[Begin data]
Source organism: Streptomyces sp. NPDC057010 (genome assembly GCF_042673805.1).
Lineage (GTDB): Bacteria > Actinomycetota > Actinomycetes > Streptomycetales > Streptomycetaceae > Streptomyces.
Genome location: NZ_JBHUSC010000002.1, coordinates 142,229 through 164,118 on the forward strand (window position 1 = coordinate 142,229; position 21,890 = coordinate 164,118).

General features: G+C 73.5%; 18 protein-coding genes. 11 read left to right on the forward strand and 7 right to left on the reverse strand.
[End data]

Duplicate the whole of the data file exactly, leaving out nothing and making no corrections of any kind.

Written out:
Source organism: Streptomyces sp. NPDC057010 (genome assembly GCF_042673805.1).
Lineage (GTDB): Bacteria > Actinomycetota > Actinomycetes > Streptomycetales > Streptomycetaceae > Streptomyces.
Genome location: NZ_JBHUSC010000002.1, coordinates 142,229 through 164,118 on the forward strand (window position 1 = coordinate 142,229; position 21,890 = coordinate 164,118).

General features: G+C 73.5%; 18 protein-coding genes. 11 read left to right on the forward strand and 7 right to left on the reverse strand.